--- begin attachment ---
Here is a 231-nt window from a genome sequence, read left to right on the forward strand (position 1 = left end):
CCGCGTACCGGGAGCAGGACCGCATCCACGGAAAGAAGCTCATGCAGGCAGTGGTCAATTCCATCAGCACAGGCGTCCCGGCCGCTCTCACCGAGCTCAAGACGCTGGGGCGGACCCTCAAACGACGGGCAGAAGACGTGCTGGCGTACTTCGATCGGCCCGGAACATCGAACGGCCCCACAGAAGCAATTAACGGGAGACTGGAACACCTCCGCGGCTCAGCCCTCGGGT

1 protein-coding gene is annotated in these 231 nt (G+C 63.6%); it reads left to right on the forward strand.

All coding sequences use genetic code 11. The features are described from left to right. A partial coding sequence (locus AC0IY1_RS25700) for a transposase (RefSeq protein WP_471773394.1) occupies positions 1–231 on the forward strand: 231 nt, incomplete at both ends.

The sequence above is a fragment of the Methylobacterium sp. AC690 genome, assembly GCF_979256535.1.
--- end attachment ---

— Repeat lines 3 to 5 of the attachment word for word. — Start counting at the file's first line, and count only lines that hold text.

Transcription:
1 protein-coding gene is annotated in these 231 nt (G+C 63.6%); it reads left to right on the forward strand.

All coding sequences use genetic code 11. The features are described from left to right. A partial coding sequence (locus AC0IY1_RS25700) for a transposase (RefSeq protein WP_471773394.1) occupies positions 1–231 on the forward strand: 231 nt, incomplete at both ends.

The sequence above is a fragment of the Methylobacterium sp. AC690 genome, assembly GCF_979256535.1.